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Big amount of drone brood?


#1

Hi all,

Quick question: I’ve got a big amount of drone brood in one of my hives (and 4-5 queen cups/cells), is that normal? What does this “mean”/ say about the colony?

Background info: I’m in the middle of France, it’s the spring, and I acquired this colony about 2-3 weeks ago on 5 frames. It was a (big!) swarm from a neighboring beekeeper friend. We put it in a Dadant with 5 additional frames with foundation. No super on top yet. (I’m thinking about placing the 6 flow frames super on top one of these days).

Thanks!


#2

I don’t know about France, but in Germany it’s common to cut out drone brood as soon as it is capped, to remove varroa mites that are in them and thus lowering the infection pressure on the hive.
I’m not really convinced that a this-year’s-swarm will be ready to swarm itself the very same season…(?)


#3

Thanks for the reply. Is there any other reason for intervening with the drone brood, apart from removing varroa mites? (I do not know if there are varroa mites actually present).

I do not know either if a colony will be ready to swarm again within a months’ time…


#4

Rule of thumb is that EVERY hive is infested with mites, wether you see them or not. So you HAVE to treat the hive anyway, and removing drone brood is easy and effective and is not depositing residues in your honey and wax.
Drones are also commonly viewed as useless eaters, although my personal belief is that they are natural part of the colony and just belong there.


#5

That was what I was thinking as well, actually. I mean, fertilization of queens is kind of important :wink:
But so many of them capped drone cells, compared to worker brood…I find it odd.


#6

Do you use foundation? If so, you “force” them to build only worker cells. So they feel a lack of drones and will build all-drone-combs wherever they can. That’s the “secret” of the anti-varroa-tactic: You give a hive, that has all foundation frames, one empty frame. They will fill it with drone cells, so you can “trap” the mites and remove them without losing worker brood.


#7

There are many people doing treatment free bee keeping with equal to better results of people who treat their hives so I think it is misleading to say that you have to treat. Treatments are only one method for managing a hive and every year becomes less and less effective as an option due to over use, adaptation of pests, and “toxic house syndrome”. Synergy is a power tool working against bees right now and is not being tested for until very recently but is not required by most government agencies where it applies to pesticides and antibiotics and diseases. There is independent research being done on how synergy is extremely dangerous to bees, far more then any of the individual substances/diseases by themselves.


#8

If you only have drones, you may have an elderly queen (who has run out of drone sperm needed to make workers) or you may have lost the queen and have laying workers. Where are the queen cells/cups on the frame? Lower edge = swarm intent. Frame face = supersedure or emergency queen cell. How big are they? 1cm = play cups, >2cm = serious intent.

Do you see any non-drone capped brood?


#9

Treating doesn’t only mean to use medication. Cutting out drone brood is treatment, too. Mites can’t adapt to being cut out and killed… We use mainly three organic acids for routine treatment, not the strong pesticides.
What is synergy? I don’t know that.
In Germany we have a special breeder’s section concentrating on creating a bee that can deal with the mites. Mostly they seem to focus on the bee’s cleaning behaviour, meaning that they can indicate the infested brood cells and clean them out before the mites hatch and mate. Seems that young mites that just shed their skin dry out when being exposed to air (uncapped cell).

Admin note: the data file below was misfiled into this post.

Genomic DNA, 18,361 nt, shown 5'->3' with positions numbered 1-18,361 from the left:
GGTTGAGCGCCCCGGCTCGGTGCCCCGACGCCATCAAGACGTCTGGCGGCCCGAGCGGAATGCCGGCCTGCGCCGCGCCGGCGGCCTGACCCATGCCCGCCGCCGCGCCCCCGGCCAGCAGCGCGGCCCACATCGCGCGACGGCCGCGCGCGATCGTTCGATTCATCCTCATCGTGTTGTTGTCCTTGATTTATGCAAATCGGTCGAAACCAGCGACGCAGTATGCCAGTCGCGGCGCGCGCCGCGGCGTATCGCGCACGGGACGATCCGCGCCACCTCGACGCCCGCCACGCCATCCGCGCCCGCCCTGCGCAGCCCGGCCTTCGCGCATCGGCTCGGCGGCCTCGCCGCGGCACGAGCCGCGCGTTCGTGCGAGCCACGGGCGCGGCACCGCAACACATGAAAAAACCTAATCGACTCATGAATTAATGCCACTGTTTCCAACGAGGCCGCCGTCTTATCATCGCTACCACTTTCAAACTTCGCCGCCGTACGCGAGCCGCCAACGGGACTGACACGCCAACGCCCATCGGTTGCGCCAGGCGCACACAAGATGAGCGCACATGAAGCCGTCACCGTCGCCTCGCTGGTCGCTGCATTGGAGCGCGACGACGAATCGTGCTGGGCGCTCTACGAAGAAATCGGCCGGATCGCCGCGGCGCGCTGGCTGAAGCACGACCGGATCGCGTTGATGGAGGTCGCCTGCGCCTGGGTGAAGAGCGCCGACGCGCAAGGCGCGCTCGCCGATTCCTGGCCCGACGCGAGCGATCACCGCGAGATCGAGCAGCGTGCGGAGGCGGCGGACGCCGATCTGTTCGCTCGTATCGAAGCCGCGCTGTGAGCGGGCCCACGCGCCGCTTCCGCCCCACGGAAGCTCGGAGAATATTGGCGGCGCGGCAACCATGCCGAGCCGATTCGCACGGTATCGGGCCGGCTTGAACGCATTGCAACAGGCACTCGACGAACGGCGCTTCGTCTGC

#10

synergy is the interaction between different antibiotics, pesticides, and diseases/virus that end up being exponentially more dangerous then if the hive only experienced one of them by itself. It is widely unexplored until very recently. Check out the book “Bee Time” by Mark L Winston for some really good insights and information on this.

For example Nosema and various miticides by themselves may not be an issue for a beehive but combine the two and they become deadly instead of a minor issue like they were singly


#11

Oh, THAT synergy effect I do know, of course. I thought it was some kind of chemical… :smiley:


#12

Thanks for the replies!

I do use wax-foundation. I like the anti-varroa-tactic, although I also like to see how well my colonies will do without us interfering much. I like the idea making use of natural selection to select bees who can handle varroa and other stressors, instead of keeping “weak” colonies alive and essentially weaken the gene-pool.

I’m not sure how old the queen of this colony is, but it is probably not very old, as our beekeeper friend has annual swarms at his hives. This queen might be 1-2 years old, I guess.

The location and size of the queen cells/cups… ai… the one time I decide not to film/photograph when working on a hive… Ehm… If I remember well, it was more on the frame face. And some of them looked more like queen cups and a couple of others were clearly bigger. I saw some non-drone capped brood, but not much.

I would have to look again, but I just put the super (with 6 flow frames) on it, so I don’t want to disturb them anymore, today. (There is this one guard bee who is very persistent in telling me to go away, even when I took a photograph of the hive with flow frames on top at about 4-5 meters away from the [back of the] hive)!


#13

My hive has had a couple of bees like that. They “bump” me all around the garden, even 20 feet or more from the hive. Means I have to wear a veil, because I have long hair, and they really hate getting tangled in it… :flushed: